Police cars, a fire truck and an ambulance rushed to the Administration Building on Wednesday afternoon, responding to a call that a University official had suddenly collapsed.
USF Foundation board member Robert Dressler was giving a speech to the University Investment Committee when he suddenly appeared to have difficulty breathing and toppled over, said University spokesman Michael Hoad. Dressler was put into an ambulance and taken to the University Community Hospital.
The 83-year-old trustee died at the hospital. As of press time, the cause of death is unknown.
President Judy Genshaft was not at the meeting but said as soon as Dressler collapsed, people came into her office and got her.
“It was a terrible feeling, very scary,” she said. “You want to help immediately, you want to do everything you can to help an individual who is ill.”
Genshaft said she went straight to the room where Dressler was speaking, but quickly left to search for Dressler’s wife, Edie, who had driven Dressler to the University and was waiting in the car outside.
Genshaft said Edie Dressler saw the ambulance drive up and stop in front of the Administration Building and came up to the second floor, where her husband was speaking.
“And I saw her,” Genshaft said. “I told her that he had been speaking and that he had just collapsed.”
She said Edie Dressler’s response was one of “great shock and fright and concern.”
“You just want to reach out and help and be of some assistance, of some consolation,” Genshaft said.
Genshaft said the USF community reacted immediately.
“We were there the minute he fell, someone was there trying to revive him and resuscitate him,” she said. “Everybody was there acting responsibly and responsively.”
During his time at USF, Robert Dressler served in many different leadership positions, including his role as a Trustee of the USF Foundation since 1982 and as a member of the USF Research Foundation since 2003.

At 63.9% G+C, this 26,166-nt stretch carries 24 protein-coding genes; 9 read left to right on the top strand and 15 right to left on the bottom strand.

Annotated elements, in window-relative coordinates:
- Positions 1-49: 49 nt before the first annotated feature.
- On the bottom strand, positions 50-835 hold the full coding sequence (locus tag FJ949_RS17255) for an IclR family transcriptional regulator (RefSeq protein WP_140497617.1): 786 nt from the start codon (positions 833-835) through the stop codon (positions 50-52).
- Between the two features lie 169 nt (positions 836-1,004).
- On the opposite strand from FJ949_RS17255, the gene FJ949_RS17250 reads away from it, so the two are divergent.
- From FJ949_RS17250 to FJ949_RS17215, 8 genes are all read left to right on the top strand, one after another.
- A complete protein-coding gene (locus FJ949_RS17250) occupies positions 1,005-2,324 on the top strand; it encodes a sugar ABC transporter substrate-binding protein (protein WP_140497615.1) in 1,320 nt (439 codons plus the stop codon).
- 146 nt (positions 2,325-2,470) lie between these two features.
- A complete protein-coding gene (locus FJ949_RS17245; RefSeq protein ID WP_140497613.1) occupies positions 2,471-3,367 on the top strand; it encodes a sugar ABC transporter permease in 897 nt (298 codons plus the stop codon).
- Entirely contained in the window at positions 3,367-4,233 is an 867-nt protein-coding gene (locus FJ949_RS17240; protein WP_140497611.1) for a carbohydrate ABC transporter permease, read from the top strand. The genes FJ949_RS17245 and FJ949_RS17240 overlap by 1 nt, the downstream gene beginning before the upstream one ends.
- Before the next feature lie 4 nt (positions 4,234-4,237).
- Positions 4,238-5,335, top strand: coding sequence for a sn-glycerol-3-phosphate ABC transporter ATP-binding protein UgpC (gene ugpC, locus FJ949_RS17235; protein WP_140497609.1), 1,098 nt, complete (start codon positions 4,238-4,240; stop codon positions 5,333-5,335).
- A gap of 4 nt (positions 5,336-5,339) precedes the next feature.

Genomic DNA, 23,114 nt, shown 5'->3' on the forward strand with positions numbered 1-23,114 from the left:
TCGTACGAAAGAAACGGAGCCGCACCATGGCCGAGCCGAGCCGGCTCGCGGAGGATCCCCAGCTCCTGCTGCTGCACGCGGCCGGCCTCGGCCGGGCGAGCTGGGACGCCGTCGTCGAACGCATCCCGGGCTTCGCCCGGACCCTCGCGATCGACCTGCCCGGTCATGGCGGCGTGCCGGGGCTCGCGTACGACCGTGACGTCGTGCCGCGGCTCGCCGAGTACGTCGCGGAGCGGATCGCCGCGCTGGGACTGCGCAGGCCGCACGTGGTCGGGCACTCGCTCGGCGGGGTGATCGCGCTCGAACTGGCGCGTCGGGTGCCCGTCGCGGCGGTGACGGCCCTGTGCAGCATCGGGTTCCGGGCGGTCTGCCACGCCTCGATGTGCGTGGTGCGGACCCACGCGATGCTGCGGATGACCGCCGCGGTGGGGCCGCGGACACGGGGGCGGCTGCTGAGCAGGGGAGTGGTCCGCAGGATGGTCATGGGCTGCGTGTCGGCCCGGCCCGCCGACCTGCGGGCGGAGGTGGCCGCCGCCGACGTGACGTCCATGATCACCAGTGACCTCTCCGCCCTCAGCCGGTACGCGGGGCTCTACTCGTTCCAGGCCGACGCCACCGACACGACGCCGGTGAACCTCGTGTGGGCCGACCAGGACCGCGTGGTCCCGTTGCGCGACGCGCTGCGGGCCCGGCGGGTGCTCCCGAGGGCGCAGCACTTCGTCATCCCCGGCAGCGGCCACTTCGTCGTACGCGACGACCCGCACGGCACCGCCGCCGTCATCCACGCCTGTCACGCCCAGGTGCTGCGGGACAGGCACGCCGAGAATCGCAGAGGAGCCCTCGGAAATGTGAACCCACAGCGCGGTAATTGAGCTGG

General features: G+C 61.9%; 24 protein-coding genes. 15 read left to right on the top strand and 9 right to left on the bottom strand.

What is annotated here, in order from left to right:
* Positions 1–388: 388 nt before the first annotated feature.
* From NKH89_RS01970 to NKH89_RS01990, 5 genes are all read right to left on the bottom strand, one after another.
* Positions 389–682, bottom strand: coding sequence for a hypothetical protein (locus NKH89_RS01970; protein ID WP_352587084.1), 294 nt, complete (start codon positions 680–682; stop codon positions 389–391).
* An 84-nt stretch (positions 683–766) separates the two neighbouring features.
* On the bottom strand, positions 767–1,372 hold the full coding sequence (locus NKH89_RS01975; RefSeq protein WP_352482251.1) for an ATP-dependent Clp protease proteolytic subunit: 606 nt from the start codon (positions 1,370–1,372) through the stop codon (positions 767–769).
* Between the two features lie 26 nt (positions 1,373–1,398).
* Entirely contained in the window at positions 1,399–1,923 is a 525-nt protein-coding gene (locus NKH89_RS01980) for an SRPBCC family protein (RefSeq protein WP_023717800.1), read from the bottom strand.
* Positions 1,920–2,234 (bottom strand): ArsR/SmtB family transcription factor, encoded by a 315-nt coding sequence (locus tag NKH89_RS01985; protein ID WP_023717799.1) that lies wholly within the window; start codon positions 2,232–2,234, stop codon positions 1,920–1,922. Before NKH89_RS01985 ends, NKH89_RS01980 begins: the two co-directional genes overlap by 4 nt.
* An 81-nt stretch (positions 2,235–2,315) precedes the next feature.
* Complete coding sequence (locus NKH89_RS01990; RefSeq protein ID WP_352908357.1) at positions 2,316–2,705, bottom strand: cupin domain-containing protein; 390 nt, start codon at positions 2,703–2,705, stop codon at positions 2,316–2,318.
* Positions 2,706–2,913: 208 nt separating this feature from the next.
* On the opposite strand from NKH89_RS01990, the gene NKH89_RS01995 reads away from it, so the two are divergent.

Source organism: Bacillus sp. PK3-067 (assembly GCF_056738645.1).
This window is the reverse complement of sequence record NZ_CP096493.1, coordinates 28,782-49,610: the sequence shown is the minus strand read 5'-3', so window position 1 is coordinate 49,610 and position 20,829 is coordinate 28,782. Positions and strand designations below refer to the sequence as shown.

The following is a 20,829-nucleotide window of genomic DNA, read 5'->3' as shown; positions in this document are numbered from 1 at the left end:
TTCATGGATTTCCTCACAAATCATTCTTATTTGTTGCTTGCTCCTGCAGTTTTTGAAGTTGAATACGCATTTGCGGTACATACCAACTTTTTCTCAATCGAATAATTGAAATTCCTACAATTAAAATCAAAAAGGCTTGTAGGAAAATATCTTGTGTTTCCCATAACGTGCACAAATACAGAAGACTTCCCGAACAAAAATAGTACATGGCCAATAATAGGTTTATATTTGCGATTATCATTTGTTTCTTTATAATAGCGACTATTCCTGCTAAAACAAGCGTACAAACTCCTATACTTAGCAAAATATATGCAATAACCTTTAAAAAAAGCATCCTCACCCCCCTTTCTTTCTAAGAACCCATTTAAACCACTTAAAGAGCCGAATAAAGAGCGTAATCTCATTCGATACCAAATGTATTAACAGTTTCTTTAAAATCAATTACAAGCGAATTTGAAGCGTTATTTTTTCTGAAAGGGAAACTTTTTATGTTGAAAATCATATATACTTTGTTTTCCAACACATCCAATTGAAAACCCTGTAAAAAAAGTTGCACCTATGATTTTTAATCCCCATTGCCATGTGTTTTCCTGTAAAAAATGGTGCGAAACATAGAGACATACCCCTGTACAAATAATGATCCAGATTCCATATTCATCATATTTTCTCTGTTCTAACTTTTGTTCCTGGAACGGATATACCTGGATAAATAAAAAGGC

His friend and co-worker, Associate Vice President for Innovation Paul Sanberg, said Dressler has been a mentor to him during their 17-year friendship.
“I’m younger than him,” he said. “He’s always given me some great ideas.”
Sanberg said Dressler always tried to brighten the mood.
“Although it might be a serious discussion, he really tried to look at the heart of an issue and lighten it up,” he said.
Dressler always “stood out,” Sanberg said, because his expertise traveled across different platforms. Dressler was a scientist, a financier and an entrepreneur. He could even repair watches, Sanberg said.
“Bob was incredibly intelligent, very smart and always had time for everybody and was very interested in all sorts of aspects of life,” he said.
Beyond his roles at the University — which also included memberships with the USF Center for Entrepreneurship Board of Advisors, the USF College of Engineering Advisory Board and the USF University Advancement Campaign Executive Committee — Sanberg said Dressler was a strong arts supporter in Tampa.
“He had a great love for the arts,” Sanberg said. “He really offered his time to a lot of volunteer work with the Tampa fine arts community.”
Over the years, their friendship grew closer, he said, and they spent much time outside of the University.
“(We) spent a lot of time doing outside things,” he said, “such as going to see plays and fine arts.”
Sanberg and Genshaft agreed that his death will impact the University.
“He was brilliant,” she said. “He will definitely be missed.”
A funeral service will take place at 10 a.m. Friday at Congregation Rodeph Sholom Synagogue.